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Chronology of a Civil Action
  1. One party decides to sue another party for an injury.
  2. The Attorney determines if the injury is one that can be remedied in court (not all injuries have legal remedies) and then counsel his client on the strength of the suit.
  3. The plaintiff must determine where to bring the action, and do to this the court must have jurisdiction. The court must have both:
    • Subject-Matter Jurisdiction – Unlike Personal Jurisdiction, this can never be waived by the defendant.
      • State Trial Courts enjoy general subject-matter jurisdiction.
      • Federal District Courts have been limited by Congress and the Constitution and as such the Plaintiff must show that the subject matter of the case is within the competency of the court. Typically, there are two basic kinds of controversies they have subject matter jurisdiction over.
        • Diversity of Citizen Jurisdiction – Actions involving citizens of different states. There must be complete diversity, no plaintiff can be from the same state as the defendant. Also, the amount in controversy must exceed $75,000. Even if Federal Courts have Diversity of Citizen jurisdiction, the state courts can also hear the case because it is not exclusive. However, the defendant can elect not to go to trial in the plaintiff’s home state (to try to avoid prejudice) and move the action to Federal Courts.
        • Federal Question Jurisdiction – Actions arising under the Constitution, laws, or treaties of the United States. In order to bring action under these grounds, the subject matter of the action must be such that either “federal law creates the cause of the action or that the plaintiff’s right to relief necessarily depends on the resolution of a substantial question of federal law.”
    • Personal Jurisdiction – Jurisdiction over the Defendant. The defendant must reside or be found in the state in which the court sites, be subject to the “long arm” jurisdiction of the state in which the court sits, or the defendant must voluntarily consent to the jurisdiction of the court.
  4. Commencing the Action – The plaintiff must serve the defendant with a summons and complaint.
  5. Motion to Dismiss (Pre-answer) – Sometimes called a demurrer. Before serving an answer the defendant can make a motion to dismiss the complaint on the ground that there is no legal rule that entitles the plaintiff to relief. The plaintiff must be able to articulate a legal theory to support his claim in order to deny the motion to dismiss.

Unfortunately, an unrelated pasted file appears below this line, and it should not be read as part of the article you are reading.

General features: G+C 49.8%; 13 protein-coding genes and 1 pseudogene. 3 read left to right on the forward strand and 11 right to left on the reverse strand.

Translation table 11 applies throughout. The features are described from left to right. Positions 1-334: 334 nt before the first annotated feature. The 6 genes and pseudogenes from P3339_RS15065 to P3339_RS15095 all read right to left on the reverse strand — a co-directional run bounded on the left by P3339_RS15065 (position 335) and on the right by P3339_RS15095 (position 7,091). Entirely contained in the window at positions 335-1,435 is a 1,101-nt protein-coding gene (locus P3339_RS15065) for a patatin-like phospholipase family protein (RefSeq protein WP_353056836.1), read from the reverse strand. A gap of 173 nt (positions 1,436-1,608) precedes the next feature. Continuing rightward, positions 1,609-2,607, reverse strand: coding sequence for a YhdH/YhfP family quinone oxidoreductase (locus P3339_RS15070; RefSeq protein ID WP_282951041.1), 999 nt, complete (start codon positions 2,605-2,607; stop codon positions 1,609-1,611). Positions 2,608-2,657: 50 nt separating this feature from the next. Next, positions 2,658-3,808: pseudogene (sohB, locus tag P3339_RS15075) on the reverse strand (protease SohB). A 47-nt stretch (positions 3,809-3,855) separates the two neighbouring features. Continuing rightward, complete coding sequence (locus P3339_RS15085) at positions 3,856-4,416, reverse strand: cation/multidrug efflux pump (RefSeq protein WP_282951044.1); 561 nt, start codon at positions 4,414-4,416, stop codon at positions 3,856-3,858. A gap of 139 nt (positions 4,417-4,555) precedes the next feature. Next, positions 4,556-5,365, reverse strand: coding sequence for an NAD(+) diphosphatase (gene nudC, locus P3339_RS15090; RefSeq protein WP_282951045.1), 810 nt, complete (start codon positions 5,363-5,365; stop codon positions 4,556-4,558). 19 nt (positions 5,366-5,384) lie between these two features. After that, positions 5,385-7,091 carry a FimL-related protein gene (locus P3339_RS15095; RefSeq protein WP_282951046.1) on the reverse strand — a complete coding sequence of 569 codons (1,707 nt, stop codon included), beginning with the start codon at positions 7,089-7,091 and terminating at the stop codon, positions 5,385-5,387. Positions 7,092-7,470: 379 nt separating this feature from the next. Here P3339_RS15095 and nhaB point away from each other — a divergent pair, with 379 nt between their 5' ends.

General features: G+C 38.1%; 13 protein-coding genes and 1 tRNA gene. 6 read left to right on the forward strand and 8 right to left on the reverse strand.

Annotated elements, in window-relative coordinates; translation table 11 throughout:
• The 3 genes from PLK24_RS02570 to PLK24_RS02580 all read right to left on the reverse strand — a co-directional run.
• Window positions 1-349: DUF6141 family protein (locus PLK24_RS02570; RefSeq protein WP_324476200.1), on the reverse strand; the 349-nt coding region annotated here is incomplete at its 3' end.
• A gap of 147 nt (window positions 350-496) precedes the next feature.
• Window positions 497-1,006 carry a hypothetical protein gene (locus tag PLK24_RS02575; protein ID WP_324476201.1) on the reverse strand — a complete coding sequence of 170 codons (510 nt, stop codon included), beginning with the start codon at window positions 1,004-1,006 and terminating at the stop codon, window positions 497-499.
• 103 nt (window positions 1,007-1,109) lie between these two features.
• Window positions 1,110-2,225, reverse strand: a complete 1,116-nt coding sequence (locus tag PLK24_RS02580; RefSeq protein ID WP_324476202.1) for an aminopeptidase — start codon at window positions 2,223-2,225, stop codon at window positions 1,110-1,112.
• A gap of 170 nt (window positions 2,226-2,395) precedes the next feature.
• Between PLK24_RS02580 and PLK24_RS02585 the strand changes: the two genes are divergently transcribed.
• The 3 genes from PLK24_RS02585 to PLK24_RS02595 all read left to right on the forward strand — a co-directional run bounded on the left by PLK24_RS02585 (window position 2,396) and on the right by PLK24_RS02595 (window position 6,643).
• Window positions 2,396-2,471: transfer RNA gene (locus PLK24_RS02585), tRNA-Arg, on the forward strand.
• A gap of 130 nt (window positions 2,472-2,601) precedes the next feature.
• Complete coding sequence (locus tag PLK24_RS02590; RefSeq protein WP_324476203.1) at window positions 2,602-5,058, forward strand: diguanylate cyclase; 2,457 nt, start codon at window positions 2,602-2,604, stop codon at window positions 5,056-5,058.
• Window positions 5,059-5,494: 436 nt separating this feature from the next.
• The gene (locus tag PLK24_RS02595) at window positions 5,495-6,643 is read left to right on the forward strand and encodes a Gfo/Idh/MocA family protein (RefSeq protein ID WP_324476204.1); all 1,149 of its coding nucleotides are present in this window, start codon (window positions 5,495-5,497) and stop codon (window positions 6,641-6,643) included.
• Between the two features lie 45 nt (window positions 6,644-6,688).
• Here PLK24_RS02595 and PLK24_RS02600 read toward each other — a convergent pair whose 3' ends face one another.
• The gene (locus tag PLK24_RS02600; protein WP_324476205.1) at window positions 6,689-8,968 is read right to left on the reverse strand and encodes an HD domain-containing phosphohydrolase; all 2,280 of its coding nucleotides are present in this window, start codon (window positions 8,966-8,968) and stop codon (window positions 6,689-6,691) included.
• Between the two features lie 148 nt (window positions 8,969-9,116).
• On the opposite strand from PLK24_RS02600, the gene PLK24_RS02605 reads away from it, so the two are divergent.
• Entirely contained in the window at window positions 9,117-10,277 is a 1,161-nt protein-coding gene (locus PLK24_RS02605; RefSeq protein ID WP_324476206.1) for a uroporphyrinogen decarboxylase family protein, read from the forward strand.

6. Discovery Phase – Testimony and factual evidence is collected.
  7. Motion for Summary Judgment – This can be made anytime before the eve of trial. The movant (the party seeking an order from the court) asks the court to decide the case without a trial based upon the combination of law and facts revealed during the discovery phase, in the form of sworn affidavits, documents, or deposition transcripts procured during discovery. The judge will only grant a motion if the evidence is convincing enough to persuade the judge that a trial would generate no additional facts that would aid in the decision.
  8. Motion for a Judgment as a Matter of Law (A Directed Verdict) – Can be done any time before the case is submitted to a jury. The movant tries to persuade the judge that a reasonable jury could not decide the case in any other way but in favor of the movant.
  9. Trial
  10. Renewed Motion for a Judgment as a Matter of Law (A Judgement Notwithstanding the Verdict or “JNOV”) – Made post trial immediately after the jury has rendered its verdict. To be eligible to request such relief, the movant must have first made a motion for a directed verdict before the case was given to the jury. The Movant seeks to have the judge set the jury verdict aside and render a judgment in its favor.
  11. Motion for a New Trial – The movant, in an attempt to cure a legal error that occurred during the trial, seeks to have an entirely new trial. Federal Rule 61: a new trial may not be granted “unless refusal to take such action appears to the court inconsistent with substantial justice.” This is often due to erroneous statements of law in the instructions to a jury, misconduct during the trial by a party or by an attorney, or the court erred by admitting or excluding a piece of evidence.

For those of you wondering, this is taken from the outline I'm writing for law preview for 1L's.

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